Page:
WEKA

This article has been supplied by WEKA.

Introduction

Superconducting magnets create very high magnetic fields for research projects in nuclear fusion as well as for accelerator systems. To establish such magnetic fields huge electrical currents are required. These currents are in the range of several 10,000 amperes and must be conducted from ambient temperature, at which they are generated, to the operating temperature of the magnets which is extremely low, typically around 4.4K. The connection between these two temperature levels is done with current leads. Together with EPFL CRPP, WEKA has developed hybrid current leads for fields of applications in the range of around 3 to 30kA.

Outstanding achievements

The focus of the development was set on optimizing the efficiency of the current leads to achieve a significant reduction of the refrigerant consumption. As a result, operating costs can be reduced by more than 10% compared to other solutions, while also having high functional reliability.

WEKA current leads are based on a hybrid design with a copper heat exchanger on the warm side and a High Temperature Superconductor (HTS) section on the cold side. The transition region is cooled by another upstream heat exchanger. Due to the ingenious design of these heat exchangers, highest heat transfer ratio can be achieved at lowest pressure drop. In contrast to metal-resistive structures, this design undergoes far less heat input and thus requires significantly less cooling power.

Key features

The upper resistive part of the current leads contains an integrated heat exchanger made out of copper, which is cooled by means of a cooling gas flow.

While typically Helium at 50K input temperature is used, any other customer specific refrigerant in the range between 4 and 80K is possible as well. The heat exchanger is one of the core elements of a current lead. The geometry of the cooling channels must be designed so that a high degree of heat exchange is combined with a low pressure drop. This goal is achieved by geometry of parallel walls at low distance. In this way, deep and narrow channels are directly incorporated into the surface of the copper cylinder, which spiral around the solid core. The design principle allows for variation in depth and number of channels and wall width of the cooling ribs. The channel widths are continuously enlarged towards the warm end to reduce potential pressure drop. The heat exchanger may be extended from a single coil to a double or event triple helix to ensure higher volumetric flow into the warm part.

Special focus was put on the transition zone between the copper unit and the superconducting part of the current lead. Through the integration of another heat exchanger in a conical helix form, the contact temperature at the warm end of the HTS stack could be reduced with the temperature of the cooling fluid remaining unchanged.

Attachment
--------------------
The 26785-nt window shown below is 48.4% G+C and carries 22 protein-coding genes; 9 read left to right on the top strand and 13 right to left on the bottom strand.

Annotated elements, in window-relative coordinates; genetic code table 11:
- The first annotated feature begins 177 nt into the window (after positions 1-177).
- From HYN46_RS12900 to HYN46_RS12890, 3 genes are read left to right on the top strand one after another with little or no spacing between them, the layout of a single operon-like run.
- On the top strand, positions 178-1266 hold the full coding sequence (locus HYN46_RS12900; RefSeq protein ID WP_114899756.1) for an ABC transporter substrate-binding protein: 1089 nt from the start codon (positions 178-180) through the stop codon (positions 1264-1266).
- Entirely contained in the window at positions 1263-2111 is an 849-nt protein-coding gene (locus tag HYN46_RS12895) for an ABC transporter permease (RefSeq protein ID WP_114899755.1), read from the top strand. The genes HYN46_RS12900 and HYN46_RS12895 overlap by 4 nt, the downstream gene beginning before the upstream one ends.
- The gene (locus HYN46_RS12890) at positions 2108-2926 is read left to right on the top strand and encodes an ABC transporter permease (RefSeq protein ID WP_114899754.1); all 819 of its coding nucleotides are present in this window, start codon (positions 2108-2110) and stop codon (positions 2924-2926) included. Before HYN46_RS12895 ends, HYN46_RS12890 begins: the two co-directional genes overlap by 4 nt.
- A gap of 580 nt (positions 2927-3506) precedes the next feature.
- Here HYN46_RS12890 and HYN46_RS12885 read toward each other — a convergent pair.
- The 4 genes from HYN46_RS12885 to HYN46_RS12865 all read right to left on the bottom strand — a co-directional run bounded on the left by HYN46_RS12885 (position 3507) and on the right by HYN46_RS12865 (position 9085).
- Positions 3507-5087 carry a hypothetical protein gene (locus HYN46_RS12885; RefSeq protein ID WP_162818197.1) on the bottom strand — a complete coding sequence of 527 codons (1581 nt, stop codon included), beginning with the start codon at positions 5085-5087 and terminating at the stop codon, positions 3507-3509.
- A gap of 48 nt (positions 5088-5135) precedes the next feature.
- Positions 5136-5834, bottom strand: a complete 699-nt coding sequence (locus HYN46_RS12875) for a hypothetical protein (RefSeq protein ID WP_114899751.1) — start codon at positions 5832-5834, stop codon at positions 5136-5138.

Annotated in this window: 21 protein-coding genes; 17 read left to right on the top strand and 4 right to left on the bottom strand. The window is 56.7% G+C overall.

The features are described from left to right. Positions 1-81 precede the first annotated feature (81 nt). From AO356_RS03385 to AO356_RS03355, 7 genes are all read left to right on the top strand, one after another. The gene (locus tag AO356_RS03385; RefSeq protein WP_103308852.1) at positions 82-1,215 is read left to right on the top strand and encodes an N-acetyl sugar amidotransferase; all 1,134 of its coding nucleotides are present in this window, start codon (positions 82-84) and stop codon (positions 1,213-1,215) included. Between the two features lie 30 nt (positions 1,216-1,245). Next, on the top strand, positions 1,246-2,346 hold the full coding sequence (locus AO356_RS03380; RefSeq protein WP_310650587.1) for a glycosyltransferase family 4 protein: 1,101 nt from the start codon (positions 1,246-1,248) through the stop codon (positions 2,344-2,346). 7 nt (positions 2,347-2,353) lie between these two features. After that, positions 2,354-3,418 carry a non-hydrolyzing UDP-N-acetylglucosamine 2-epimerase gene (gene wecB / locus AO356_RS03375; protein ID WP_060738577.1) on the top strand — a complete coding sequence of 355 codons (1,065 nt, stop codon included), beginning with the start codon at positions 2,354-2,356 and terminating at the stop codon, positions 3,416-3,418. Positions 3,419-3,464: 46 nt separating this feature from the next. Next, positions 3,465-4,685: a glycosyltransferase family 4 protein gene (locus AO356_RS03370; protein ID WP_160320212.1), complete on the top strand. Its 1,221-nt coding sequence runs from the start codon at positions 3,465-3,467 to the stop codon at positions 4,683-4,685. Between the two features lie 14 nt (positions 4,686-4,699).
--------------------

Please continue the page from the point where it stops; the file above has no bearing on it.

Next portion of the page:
With both the specific selection of the material and the sophisticated design of the two heat exchangers the required cooling flow can be reduced, which leads to a significant reduction of the operating cost.

The superconducting part consists of a stainless steel support with incorporated longitudinal grooves. HTS stacks of BSCCO2223 type are soldered into the grooves. This part of the current leads may be cooled either by heat conduction or also by means of a cooling gas flow. An adoption of the design for HTS 2nd generation can be implemented.

Performance Tests

The 10kA prototypes were tested by EPFL CRPP at PSI in Villingen, Switzerland both in standard and critical extreme situations. The expected performance could successfully be verified. In a follow-up project, WEKA customized, manufactured and delivered a pair of 25.7kA current leads to CEA Saclay, where they were installed in a JT-60SA test rig for magnet testing. Also these current leads fulfilled the specified performance parameters. The required cooling fluid between the 300K and the 50K level of 1.8g/s at 50K and 27.5kA could successfully be verified and the contact resistance between the current leads and the feeders at the cold end was not higher than the specified 7nΩ.

Conclusion

WEKA hybrid HTS current leads have an excellent performance compared to traditional designs. They offer a high degree of customization for each individual application and are industrially manufactured with stable processes and extensive testing. With the launch of current leads, WEKA will continue to be a competent partner in the market of cryogenic engineering and manufacturing of cryogenic components.

Product range

WEKA current leads consist of the following main components:

  • warm end connection
  • heat exchanger with vacuum flange
  • transition zone
  • superconducting zone
  • cold end connection at 4K

The present design of WEKA current leads covers a range from 3 to 30kA. Typically it is cooled with Helium gas at 50K, but a customer specific adaptation to other refrigerants in the range of 4 to 80K is possible as well. The cooling fluid consumption as well as the transfer resistance at the cold end is very low and the warm and cold mechanical contact connections or the detailed design can be customized to the specific application. Several options like voltage and temperature measurement points, voltage breaker for the cooling gas connection or Paschen insulation are possible as well. The WEKA current lead design is especially lightweight and slim, but still very robust in sense of mechanical decoupling at the warm end connection.

QR code

Contact:

Pascal Erni, WEKA AG
Schuerlistrasse 8,
8344 Baeretswil,
Switzerland